A knowledge of variation in sugar content is significant in any program aiming at improvement of existing maple stands. Certainly a factor which cannot be overlooked in making thinning recommendations for a producing stand is the sap quality of the maple trees under consideration. Respective yields, which are related to sugar content of sap as well as to amount of sap produced, must be taken into account.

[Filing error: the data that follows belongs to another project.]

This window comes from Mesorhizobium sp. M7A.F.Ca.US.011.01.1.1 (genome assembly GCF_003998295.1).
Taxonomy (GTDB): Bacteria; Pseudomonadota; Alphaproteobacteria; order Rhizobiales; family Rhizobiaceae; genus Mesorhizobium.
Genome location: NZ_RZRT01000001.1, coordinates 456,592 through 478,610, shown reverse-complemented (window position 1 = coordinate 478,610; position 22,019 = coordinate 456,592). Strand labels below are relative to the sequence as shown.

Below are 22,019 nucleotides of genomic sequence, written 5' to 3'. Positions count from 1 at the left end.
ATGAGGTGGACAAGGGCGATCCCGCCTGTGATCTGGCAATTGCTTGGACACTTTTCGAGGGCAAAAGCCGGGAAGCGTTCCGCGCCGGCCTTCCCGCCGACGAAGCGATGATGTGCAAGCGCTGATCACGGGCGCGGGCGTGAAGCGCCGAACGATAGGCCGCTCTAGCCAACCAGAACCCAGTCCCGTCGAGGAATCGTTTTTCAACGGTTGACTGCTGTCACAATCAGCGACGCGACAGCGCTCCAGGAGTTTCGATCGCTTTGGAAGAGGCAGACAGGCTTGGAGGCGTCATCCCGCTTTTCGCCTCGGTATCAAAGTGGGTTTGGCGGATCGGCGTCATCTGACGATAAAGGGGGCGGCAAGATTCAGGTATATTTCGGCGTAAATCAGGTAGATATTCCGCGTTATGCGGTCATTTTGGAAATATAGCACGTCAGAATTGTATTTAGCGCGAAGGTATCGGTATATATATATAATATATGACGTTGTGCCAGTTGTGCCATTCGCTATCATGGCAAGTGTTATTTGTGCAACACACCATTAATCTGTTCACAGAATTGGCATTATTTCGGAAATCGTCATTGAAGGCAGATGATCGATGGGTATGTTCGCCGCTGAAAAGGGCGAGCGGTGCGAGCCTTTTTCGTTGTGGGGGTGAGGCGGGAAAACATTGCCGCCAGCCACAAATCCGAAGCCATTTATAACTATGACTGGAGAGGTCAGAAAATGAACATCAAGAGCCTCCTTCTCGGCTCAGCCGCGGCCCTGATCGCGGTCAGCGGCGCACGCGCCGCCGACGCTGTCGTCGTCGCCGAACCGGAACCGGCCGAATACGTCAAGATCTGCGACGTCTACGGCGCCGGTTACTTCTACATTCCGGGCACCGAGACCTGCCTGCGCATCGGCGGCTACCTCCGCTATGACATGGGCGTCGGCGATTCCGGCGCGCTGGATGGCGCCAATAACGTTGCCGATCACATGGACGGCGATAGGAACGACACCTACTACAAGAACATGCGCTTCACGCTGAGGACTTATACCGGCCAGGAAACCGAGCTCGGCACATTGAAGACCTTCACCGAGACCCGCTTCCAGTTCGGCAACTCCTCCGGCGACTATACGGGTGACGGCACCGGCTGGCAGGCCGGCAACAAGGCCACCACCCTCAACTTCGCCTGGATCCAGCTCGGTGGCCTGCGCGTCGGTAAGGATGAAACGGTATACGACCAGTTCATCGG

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Although maple dieback has received considerable recent attention in the Northeast, little has been reported about the relationship between sap sugar yield and crown health or crown nutrition. We measured sap sugar concentration (sweetness) in six northern Vermont maple stands in the springs of 1990-1992, and sap volume yield from tapholes at one stand in 1991. The stands differed in average crown dieback, canopy transparency, density, and mean dbh, as well as cation exchange capacity (CEC) of upper soil horizons.